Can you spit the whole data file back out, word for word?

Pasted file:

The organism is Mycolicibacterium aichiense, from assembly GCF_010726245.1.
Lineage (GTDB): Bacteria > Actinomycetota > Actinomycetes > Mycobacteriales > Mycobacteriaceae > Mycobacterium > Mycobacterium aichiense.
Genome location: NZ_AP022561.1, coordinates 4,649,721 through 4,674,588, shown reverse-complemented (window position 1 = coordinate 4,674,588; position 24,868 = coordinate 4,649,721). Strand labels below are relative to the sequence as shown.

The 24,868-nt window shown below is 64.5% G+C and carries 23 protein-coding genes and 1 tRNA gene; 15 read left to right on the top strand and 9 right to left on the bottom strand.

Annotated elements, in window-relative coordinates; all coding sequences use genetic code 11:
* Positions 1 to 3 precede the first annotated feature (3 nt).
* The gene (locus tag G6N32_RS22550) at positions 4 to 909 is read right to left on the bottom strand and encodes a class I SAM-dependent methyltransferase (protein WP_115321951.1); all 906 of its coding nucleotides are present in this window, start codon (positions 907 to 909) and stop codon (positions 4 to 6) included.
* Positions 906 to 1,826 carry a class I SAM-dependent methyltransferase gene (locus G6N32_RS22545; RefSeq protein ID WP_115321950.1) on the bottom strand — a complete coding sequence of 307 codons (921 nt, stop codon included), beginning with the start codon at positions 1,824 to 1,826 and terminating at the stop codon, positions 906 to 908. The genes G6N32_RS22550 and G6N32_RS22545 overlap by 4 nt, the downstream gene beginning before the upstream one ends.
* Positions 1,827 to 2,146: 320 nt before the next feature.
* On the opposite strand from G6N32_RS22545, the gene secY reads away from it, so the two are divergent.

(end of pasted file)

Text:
The organism is Mycolicibacterium aichiense, from assembly GCF_010726245.1.
Lineage (GTDB): Bacteria > Actinomycetota > Actinomycetes > Mycobacteriales > Mycobacteriaceae > Mycobacterium > Mycobacterium aichiense.
Genome location: NZ_AP022561.1, coordinates 4,649,721 through 4,674,588, shown reverse-complemented (window position 1 = coordinate 4,674,588; position 24,868 = coordinate 4,649,721). Strand labels below are relative to the sequence as shown.

The 24,868-nt window shown below is 64.5% G+C and carries 23 protein-coding genes and 1 tRNA gene; 15 read left to right on the top strand and 9 right to left on the bottom strand.

Annotated elements, in window-relative coordinates; all coding sequences use genetic code 11:
* Positions 1 to 3 precede the first annotated feature (3 nt).
* The gene (locus tag G6N32_RS22550) at positions 4 to 909 is read right to left on the bottom strand and encodes a class I SAM-dependent methyltransferase (protein WP_115321951.1); all 906 of its coding nucleotides are present in this window, start codon (positions 907 to 909) and stop codon (positions 4 to 6) included.
* Positions 906 to 1,826 carry a class I SAM-dependent methyltransferase gene (locus G6N32_RS22545; RefSeq protein ID WP_115321950.1) on the bottom strand — a complete coding sequence of 307 codons (921 nt, stop codon included), beginning with the start codon at positions 1,824 to 1,826 and terminating at the stop codon, positions 906 to 908. The genes G6N32_RS22550 and G6N32_RS22545 overlap by 4 nt, the downstream gene beginning before the upstream one ends.
* Positions 1,827 to 2,146: 320 nt before the next feature.
* On the opposite strand from G6N32_RS22545, the gene secY reads away from it, so the two are divergent.